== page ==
A fictional account by the late John Camm of what he described as his ‘dream dive’: a wartime wreck in the Baltic.
This short story was an entry in the SCUBA shorts writing competition organised by SCUBA magazine. The competition was for short stories inspired by members' time underwater, whether fact or fiction; reportage or rant. Here's John's tale...
I give the thumbs-down signal to my buddy and we drop below the surface. Pausing for a bubble check at six metres, we begin our descent to the wreck below.
The shot line plunges down through the bright green water, disappearing into the haze after a few metres. As we drop lower, the light begins to disappear and the temperature starts to drop. At 20 metres the darkness begins to close in and, at 40 metres, all is completely dark. I turn on my torch and scan the depths for any sign of the wreck. Soon I see a large shadow beneath us and, as we approach, I see it is the wheelhouse of the Steuben.
In life the Steuben was a beautiful, white ocean liner. In death, she is a bleak, lonely hulk strewn with nets lying on her side at a depth of 70 metres at the bottom of the Baltic, a tomb for more than 4,000 refugees.
The wheelhouse is in remarkable condition. The glass windows are still in place, complete with wipers tilted over at an angle and, as we shine our lights inside, we can see the remains of the ship’s steering gear.
Dropping into the promenade deck, we swim aft. With the wreck on her side, the open face of the promenade deck is above us and the wooden deck is to our left. As we swim along, cabin windows appear below us, some of them open. We shine our torches inside and catch glimpses of the carnage within, wooden fixtures and furniture smashed against the inside of the ship and shattered into matchsticks.
Occasionally we see glimpses of the human catastrophe such as a shoe or a human bone. As we swim along the wreck in the cold inky blackness, it’s hard not to think of those who perished here on that freezing night in February 1945 with the end of the war so close you could almost touch it. It’s an uneasy feeling, like being in a haunted house at the dead of night.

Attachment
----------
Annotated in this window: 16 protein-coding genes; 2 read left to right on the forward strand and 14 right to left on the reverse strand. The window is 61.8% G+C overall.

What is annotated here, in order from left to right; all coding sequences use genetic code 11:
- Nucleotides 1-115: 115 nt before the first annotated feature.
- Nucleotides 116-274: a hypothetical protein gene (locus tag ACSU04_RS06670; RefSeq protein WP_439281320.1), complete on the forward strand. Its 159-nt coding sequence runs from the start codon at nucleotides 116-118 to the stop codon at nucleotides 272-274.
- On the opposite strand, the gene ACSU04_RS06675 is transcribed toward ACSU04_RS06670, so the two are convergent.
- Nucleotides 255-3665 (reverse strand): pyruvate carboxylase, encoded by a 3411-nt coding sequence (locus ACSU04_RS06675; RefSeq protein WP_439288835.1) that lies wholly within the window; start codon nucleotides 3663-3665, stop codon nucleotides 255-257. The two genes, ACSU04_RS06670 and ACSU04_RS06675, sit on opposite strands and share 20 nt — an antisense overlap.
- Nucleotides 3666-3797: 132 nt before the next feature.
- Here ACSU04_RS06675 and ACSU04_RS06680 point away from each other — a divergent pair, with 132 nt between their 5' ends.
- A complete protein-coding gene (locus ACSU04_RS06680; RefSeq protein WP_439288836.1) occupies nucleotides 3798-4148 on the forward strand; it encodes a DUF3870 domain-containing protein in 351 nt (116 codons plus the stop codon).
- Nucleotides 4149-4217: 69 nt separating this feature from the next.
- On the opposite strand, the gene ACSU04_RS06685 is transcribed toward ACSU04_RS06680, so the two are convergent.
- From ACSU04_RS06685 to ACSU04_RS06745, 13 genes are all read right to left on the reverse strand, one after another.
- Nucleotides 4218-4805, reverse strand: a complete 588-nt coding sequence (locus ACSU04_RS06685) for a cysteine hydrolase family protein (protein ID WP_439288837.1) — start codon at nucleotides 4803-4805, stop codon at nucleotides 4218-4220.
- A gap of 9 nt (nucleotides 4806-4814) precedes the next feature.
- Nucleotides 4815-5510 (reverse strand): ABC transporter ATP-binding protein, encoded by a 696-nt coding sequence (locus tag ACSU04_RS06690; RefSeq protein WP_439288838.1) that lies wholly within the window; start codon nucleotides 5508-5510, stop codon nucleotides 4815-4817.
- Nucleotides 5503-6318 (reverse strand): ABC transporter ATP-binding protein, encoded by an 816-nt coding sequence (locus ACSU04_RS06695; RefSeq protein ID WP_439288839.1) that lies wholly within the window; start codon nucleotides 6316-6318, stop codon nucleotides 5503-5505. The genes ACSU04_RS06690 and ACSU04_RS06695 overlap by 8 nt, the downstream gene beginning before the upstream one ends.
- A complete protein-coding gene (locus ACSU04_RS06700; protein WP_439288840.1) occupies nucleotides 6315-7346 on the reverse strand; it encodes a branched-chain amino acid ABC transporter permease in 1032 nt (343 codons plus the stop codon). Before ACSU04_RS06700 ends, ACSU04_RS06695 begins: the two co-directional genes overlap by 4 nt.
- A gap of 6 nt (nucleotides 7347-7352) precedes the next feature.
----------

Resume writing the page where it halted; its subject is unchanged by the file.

Soon our bottom time is almost up and we make our way back to the shot line to begin our slow climb to the surface. Soon this dive will be over, but I know that I have to come back. Steuben is not ready to release its icy grip on me just yet.
SCUBA editor’s note
We were honoured to receive this entry from John Camm, a veteran of the British diving industry. Not long after sending in his story, John died in July 2020. He had been battling Glioblasoma, a form of brain cancer. We publish this story in tribute to John, and to a life devoted to diving and divers.
Sponsored by O'Three
The journey through the entries of the SCUBA Shorts writing competition continues. SCUBA still haven’t picked a winner, so these entries are all in the running to win an O'Three 90-Ninety Tri Lam Drysuit worth £1,795.
The winner will receive the much-praised new TriLaminate drysuit from this competition’s official sponsor, Portland’s masters of drysuit diving, O’Three. This is a prestigious, premium quality suit from a respected company with a proven track record in keeping divers warm and dry in the most demanding environments.
This SCUBA Short was originally published in SCUBA magazine, Issue 107 October 2020.
Feature image: Jakob Selbing/Wikipedia. A diver at one of the engine order telegraphs of SS Steuben.
Images in this online version may have been substituted from the original images in SCUBA magazine due to usage rights.